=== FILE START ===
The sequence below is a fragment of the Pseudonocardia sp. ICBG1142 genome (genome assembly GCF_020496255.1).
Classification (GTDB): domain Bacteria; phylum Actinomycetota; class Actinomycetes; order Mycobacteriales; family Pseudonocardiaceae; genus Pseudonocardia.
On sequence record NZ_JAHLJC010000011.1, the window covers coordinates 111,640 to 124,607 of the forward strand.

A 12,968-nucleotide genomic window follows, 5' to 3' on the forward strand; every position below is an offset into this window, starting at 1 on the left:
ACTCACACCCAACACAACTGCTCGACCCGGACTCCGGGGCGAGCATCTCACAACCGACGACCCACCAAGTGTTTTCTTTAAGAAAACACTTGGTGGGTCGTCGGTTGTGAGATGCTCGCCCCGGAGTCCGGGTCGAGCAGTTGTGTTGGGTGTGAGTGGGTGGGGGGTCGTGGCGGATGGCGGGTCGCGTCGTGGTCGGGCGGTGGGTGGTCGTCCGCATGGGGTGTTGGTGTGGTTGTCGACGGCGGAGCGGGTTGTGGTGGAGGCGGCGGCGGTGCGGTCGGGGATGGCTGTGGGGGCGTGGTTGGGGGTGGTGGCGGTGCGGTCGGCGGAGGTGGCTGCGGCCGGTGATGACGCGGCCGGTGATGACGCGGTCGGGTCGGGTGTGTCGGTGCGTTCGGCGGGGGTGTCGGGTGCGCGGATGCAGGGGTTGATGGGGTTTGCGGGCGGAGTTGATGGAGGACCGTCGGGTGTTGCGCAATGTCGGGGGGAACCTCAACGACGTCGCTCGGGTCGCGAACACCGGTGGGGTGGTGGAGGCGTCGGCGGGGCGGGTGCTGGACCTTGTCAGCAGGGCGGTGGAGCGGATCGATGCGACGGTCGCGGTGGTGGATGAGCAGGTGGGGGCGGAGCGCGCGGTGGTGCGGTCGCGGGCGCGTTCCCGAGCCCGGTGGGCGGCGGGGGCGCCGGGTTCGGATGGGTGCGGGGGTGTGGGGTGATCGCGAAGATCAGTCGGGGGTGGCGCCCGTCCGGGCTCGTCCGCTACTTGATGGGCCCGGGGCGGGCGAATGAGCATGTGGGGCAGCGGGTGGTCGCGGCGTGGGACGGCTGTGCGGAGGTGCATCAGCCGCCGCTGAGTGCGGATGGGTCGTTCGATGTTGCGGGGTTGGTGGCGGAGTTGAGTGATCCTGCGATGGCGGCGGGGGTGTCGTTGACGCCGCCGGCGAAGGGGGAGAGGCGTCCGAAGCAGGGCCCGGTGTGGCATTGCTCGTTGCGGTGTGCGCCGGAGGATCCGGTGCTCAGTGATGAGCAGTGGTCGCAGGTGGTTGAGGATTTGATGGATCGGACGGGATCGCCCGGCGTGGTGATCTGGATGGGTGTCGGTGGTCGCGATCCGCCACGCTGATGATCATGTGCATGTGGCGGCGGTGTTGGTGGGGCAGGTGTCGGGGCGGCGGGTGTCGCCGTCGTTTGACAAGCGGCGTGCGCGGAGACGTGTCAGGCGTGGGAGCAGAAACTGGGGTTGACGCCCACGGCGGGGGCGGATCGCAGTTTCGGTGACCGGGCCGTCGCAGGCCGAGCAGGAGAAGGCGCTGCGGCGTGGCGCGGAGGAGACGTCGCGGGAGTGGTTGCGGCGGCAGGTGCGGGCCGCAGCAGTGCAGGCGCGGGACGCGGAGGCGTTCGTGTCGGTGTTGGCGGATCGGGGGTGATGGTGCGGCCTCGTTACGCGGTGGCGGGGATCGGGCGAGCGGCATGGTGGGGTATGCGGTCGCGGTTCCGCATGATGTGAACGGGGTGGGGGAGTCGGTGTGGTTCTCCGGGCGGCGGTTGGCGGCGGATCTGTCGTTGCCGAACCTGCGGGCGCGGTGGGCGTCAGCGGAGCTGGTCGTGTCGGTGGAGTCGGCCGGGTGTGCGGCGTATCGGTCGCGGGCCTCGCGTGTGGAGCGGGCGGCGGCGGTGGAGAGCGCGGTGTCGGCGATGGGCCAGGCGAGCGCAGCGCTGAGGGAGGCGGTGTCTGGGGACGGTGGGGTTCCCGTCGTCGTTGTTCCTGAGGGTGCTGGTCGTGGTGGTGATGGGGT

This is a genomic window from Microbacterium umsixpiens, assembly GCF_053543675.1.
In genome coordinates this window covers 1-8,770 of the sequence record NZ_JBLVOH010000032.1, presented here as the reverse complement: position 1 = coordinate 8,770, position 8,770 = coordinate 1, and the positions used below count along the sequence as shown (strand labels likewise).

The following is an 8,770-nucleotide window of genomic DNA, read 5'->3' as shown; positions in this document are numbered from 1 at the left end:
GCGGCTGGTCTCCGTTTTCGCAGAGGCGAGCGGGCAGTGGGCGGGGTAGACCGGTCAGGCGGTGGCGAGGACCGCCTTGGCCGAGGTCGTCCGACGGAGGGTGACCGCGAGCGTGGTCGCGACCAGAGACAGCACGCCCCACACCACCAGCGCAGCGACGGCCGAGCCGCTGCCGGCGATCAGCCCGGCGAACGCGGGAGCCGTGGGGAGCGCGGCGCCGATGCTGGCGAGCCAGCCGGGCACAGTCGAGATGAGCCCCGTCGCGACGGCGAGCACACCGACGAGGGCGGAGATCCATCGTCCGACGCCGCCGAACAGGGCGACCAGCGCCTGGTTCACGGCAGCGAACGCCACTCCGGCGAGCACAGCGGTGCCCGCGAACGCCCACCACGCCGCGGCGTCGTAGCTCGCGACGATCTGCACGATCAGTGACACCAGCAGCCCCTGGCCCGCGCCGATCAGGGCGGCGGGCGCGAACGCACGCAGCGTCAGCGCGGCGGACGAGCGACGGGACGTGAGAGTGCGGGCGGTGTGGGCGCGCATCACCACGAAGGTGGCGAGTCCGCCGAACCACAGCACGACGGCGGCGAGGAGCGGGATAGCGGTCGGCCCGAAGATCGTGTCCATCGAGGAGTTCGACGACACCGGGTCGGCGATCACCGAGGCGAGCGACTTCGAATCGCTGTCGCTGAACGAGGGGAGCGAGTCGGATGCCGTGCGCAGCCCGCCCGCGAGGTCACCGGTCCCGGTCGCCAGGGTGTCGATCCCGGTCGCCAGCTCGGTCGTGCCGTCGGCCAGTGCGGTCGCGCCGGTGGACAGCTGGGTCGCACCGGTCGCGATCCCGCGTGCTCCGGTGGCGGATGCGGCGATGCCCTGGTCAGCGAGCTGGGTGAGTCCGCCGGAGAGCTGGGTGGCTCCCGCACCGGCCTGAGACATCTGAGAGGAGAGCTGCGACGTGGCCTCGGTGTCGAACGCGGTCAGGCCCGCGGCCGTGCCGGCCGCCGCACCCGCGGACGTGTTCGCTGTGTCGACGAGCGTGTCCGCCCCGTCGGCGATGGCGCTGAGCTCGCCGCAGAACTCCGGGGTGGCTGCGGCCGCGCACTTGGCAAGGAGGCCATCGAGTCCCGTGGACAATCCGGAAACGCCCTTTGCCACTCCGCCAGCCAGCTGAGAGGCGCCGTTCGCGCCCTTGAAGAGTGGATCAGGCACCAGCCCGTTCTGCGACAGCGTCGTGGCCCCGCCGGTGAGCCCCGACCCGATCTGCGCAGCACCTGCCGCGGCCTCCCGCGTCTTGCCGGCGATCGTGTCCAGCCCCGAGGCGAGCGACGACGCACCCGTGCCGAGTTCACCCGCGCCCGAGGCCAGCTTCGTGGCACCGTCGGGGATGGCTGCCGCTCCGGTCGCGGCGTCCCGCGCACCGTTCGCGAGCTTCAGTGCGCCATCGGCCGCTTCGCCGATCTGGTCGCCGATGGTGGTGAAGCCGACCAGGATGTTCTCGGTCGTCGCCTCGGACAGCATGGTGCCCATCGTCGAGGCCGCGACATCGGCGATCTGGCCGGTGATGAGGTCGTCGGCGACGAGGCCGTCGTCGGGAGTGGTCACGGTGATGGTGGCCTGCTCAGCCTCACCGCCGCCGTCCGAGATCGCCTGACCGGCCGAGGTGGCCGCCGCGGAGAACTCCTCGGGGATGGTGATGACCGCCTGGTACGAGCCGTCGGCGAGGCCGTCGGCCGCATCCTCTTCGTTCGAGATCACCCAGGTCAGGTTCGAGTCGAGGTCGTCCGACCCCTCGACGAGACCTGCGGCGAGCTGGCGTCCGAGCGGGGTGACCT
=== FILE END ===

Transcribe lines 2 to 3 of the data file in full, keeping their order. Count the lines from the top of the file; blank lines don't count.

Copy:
Classification (GTDB): domain Bacteria; phylum Actinomycetota; class Actinomycetes; order Mycobacteriales; family Pseudonocardiaceae; genus Pseudonocardia.
On sequence record NZ_JAHLJC010000011.1, the window covers coordinates 111,640 to 124,607 of the forward strand.